Agrippa Palace In Caesarea Philippi

                                       Ruins Of The Agrippa Palace In Caesarea Philippi

Caesarea Philippi was an ancient Roman city at the Southwestern corner of Mount Hermon. It is near a spring with awesome water, a grotto, and many shrines that lay near by in ruins. This is a ruins of a high place that was dedicated to the Greek god, Pan. This archaeological site is for the most part, uninhabited, and lies sleeping in the Golan Heights.

Latter Caesarea Philippi was called Caesarea Paneaus, dedicated to the god Pan, and again the name mutated during the Hellentistic  and Islamic periods to become Banias. Banias is what the archaelogical site is known by today.

During the early Christian err, Paul spoke to those in authority about His walk with the Lord, at this very place. He chose this as a time and place to give testimony as to his walk “after the way.”

                                                                        Acts 24:14-27 

                                                                  King James Version (KJV)

14 But this I confess unto thee, that after the way which they call heresy, so worship I the God of my fathers, believing all things which are written in the law and in the prophets:

15 And have hope toward God, which they themselves also allow, that there shall be a resurrection of the dead, both of the just and unjust.

16 And herein do I exercise myself, to have always a conscience void to offence toward God, and toward men.

17 Now after many years I came to bring alms to my nation, and offerings.

18 Whereupon certain Jews from Asia found me purified in the temple, neither with multitude, nor with tumult.

19 Who ought to have been here before thee, and object, if they had ought against me.

20 Or else let these same here say, if they have found any evil doing in me, while I stood before the council,

21 Except it be for this one voice, that I cried standing among them, Touching the resurrection of the dead I am called in question by you this day.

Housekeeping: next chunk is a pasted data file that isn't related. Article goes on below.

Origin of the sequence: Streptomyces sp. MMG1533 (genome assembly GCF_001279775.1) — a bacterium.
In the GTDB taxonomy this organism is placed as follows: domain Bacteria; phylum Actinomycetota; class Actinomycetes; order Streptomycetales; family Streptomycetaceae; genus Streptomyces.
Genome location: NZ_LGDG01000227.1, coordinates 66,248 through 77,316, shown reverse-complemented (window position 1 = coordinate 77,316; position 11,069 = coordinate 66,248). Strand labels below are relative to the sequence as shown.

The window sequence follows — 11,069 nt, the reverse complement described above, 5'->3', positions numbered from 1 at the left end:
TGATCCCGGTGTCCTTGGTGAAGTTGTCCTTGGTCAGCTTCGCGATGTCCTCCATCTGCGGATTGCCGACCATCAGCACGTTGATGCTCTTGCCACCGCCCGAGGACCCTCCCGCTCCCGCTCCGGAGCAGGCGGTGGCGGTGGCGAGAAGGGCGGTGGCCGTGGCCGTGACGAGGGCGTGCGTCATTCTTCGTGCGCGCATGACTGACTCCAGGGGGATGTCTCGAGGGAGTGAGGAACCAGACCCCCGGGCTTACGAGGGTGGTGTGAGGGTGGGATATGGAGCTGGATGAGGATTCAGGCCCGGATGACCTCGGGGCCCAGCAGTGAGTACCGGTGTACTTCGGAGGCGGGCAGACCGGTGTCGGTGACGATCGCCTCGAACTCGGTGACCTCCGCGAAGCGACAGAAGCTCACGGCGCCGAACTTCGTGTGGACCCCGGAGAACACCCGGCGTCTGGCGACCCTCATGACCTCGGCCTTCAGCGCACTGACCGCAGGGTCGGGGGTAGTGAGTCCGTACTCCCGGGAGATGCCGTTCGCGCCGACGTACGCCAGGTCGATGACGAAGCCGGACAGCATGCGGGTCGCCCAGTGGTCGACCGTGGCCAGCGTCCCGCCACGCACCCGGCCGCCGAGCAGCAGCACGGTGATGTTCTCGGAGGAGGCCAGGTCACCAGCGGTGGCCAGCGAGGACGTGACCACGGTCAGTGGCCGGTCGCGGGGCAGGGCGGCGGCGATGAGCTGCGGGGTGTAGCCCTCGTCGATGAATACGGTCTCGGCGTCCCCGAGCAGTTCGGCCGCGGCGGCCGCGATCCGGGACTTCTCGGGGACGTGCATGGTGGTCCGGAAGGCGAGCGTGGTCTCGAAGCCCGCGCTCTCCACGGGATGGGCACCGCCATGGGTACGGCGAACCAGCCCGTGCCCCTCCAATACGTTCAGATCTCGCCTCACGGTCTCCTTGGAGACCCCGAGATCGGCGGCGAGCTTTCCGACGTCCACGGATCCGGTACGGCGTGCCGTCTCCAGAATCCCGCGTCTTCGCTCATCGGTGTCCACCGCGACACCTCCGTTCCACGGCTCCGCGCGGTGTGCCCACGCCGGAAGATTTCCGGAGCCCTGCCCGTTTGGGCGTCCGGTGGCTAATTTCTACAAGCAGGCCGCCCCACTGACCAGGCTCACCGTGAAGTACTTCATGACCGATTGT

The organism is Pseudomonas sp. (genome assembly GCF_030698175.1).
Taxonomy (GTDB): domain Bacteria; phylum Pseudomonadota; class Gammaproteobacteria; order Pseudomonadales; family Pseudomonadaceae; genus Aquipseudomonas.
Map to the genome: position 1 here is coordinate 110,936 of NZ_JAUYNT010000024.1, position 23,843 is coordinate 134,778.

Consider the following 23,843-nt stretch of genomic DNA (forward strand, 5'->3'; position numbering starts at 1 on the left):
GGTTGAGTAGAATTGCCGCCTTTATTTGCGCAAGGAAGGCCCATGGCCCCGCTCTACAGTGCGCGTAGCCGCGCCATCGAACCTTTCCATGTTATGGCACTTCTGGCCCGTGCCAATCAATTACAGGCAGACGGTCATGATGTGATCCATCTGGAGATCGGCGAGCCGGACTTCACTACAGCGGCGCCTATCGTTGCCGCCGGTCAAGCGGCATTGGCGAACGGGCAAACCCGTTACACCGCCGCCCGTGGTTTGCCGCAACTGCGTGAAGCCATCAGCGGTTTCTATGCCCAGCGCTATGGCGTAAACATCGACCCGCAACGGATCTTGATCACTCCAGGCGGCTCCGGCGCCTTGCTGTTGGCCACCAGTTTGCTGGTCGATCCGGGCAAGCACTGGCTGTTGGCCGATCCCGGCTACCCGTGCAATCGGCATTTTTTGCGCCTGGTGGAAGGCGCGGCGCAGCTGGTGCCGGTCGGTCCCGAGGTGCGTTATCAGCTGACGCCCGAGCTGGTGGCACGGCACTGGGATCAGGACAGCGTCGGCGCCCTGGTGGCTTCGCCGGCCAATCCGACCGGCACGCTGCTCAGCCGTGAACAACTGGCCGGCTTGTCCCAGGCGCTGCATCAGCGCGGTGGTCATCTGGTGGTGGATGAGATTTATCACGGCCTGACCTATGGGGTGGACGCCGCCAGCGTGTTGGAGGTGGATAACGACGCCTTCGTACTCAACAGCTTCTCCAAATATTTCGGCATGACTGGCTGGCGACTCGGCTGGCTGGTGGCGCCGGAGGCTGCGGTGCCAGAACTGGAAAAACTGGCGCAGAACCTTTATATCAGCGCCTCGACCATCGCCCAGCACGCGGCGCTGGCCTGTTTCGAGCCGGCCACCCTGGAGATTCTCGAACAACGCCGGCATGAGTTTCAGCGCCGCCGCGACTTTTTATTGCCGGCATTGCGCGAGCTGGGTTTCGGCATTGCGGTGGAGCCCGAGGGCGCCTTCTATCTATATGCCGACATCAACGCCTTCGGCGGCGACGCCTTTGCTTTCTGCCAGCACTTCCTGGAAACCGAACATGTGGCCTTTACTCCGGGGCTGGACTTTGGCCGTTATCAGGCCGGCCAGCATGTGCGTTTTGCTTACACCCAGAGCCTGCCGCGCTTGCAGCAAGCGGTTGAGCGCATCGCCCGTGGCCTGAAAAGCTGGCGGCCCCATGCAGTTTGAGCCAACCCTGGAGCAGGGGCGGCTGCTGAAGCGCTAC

22 And when Felix heard these things, having more perfect knowledge of that way, he deferred them, and said, When Lysias the chief captain shall come down, I will know the uttermost of your matter.

23 And he commanded a centurion to keep Paul, and to let him have liberty, and that he should forbid none of his acquaintance to minister or come unto him.

24 And after certain days, when Felix came with his wife Drusilla, which was a Jewess, he sent for Paul, and heard him concerning the faith in Christ.

25 And as he reasoned of righteousness, temperance, and judgment to come, Felix trembled, and answered, Go thy way for this time; when I have a convenient season, I will call for thee.

26 He hoped also that money should have been given him of Paul, that he might loose him: wherefore he sent for him the oftener, and communed with him.

27 But after two years Porcius Festus came into Felix’ room: and Felix, willing to shew the Jews a pleasure, left Paul bound.

                                                                    Ruins of Agrippa Palace

More ruins of the Agrippa Palace looking out toward the fields. Notice the columns that were so prevalent during that time period. Many of the lower parts of the walls are still standing.

                                            More Scenes From The Ruins Of Agrippa Palace

Here you can see the rounded archways that also were a major component of this time period. Again, much of the doorways and walls are still standing.


                                                       Agrippa Palace Caesarea Philippi 

You can see what appears to be an outside entrance going out into a garden of some kind. One of the unique experiences of this site, is to have the opportunity to explore and imagine what it was like back when it was a thriving city. This was a major palace in a major Roman city.

                                                   One Of The Doorways Of The Ancient Palace

At this time, Caesarea Philippi is an archaeological site of major interest for those who desire to climb, and discover  the ancient ruins of yesterday. This site currently lies within the Hermon Stream Nature Reserve. As you walk through the ruins you can spot the old layouts of the palace, a bath-house, and even a Byzantine Synagogue. There is even a main North-South street, called a Cardo in ancient Roman cities. Cardos were a main part of ancient Roman city planning.

                                                  Possible Remnants Of The Temple Of Pan